“As Aboriginal people, they are important to us, just as we are important to them.”

For Flavio Parnanzini, owner of family-run Emma’s Deli, the cash injection helped them not just survive the pandemic, but hire three junior staff.

Flavio and Grazia Parnanzini were able to hire people during the pandemic because of the extra payments.(ABC: Gabriella Marchant)

The orders were large.

“We did do a very heavily discounted price for them just because of the amount of food they were purchasing,” Mr Parnanzini said.

“It gave us the opportunity to employ during the pandemic, which was pretty rare I think, in the current circumstances.”

‘The people who just do it’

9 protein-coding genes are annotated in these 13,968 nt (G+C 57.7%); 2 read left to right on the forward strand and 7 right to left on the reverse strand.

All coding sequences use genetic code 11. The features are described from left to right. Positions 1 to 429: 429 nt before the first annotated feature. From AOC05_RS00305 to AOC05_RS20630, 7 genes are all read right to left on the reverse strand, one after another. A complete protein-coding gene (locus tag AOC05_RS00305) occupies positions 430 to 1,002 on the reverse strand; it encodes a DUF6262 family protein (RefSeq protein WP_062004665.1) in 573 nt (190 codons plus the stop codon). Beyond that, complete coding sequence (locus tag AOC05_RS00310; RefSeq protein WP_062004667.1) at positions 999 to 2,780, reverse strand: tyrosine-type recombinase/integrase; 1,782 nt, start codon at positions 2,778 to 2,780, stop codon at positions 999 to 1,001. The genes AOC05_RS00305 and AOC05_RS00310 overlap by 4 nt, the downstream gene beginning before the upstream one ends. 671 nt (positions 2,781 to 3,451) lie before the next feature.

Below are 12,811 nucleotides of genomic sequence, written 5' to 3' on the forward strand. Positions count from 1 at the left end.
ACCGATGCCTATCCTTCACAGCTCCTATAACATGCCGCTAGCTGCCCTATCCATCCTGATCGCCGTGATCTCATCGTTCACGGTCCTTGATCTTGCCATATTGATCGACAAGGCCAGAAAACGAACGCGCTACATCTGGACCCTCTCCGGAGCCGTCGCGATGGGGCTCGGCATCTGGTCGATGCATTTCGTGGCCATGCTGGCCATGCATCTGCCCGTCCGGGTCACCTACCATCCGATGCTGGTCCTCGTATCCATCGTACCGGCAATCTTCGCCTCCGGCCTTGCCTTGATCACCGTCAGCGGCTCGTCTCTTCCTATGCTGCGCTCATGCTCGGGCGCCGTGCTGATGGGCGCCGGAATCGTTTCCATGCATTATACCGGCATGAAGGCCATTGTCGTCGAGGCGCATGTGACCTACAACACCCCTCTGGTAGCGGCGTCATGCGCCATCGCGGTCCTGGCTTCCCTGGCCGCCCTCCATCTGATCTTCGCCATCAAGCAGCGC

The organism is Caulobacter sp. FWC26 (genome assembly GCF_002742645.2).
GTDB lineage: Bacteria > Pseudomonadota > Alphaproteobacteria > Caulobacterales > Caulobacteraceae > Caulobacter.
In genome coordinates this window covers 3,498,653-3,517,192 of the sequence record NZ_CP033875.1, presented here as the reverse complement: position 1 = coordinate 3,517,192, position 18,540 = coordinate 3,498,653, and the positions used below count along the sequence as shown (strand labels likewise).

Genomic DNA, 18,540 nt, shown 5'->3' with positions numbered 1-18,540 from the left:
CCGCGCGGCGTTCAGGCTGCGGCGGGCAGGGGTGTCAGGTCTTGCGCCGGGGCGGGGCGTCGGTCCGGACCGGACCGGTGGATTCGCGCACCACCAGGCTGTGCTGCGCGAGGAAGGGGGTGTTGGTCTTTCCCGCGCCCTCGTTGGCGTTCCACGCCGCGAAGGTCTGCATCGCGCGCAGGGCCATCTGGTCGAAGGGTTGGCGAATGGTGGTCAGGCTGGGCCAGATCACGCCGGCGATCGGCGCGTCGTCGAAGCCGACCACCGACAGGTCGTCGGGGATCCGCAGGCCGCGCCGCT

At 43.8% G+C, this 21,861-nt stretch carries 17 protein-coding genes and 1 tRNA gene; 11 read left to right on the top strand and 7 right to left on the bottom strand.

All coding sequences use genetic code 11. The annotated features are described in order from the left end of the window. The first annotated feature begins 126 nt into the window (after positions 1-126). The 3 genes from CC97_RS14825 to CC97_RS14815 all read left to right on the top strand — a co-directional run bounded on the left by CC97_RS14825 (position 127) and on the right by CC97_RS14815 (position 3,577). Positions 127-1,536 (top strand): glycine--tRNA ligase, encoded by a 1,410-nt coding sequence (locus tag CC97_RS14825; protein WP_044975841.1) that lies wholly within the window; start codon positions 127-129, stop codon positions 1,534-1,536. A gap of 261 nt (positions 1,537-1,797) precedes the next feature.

It also meant for the first time Roxanne Lawrie and Donny McKenzie were paid money for the food they had been preparing anyway.

“POP started helping us with the feed,” Ms Lawrie said.

“When we need more kangaroo meat, we got a little credit now, credit at the Emma’s [Deli], so when we need them, I just let them know and pick it up.”

Kokatha leader Glen Wingfield and Barngarla leader Linda Dare worked together to deliver the POP program.(ABC: Gabriella Marchant.)

Kokatha co-leader Glen Wingfield said he believed it was the commitment of the army of local volunteers like the couple, which were the heart of the operation.

“Without those guys, it certainly wouldn’t have worked,” Mr Wingfield said.

He said the program was a great example of Indigenous self-determination.

“Aboriginal people know what Aboriginal people’s needs are,” Mr Wingfield said.

“People just spring into action.

“It goes to show Aboriginal people are still transient like they were many years ago.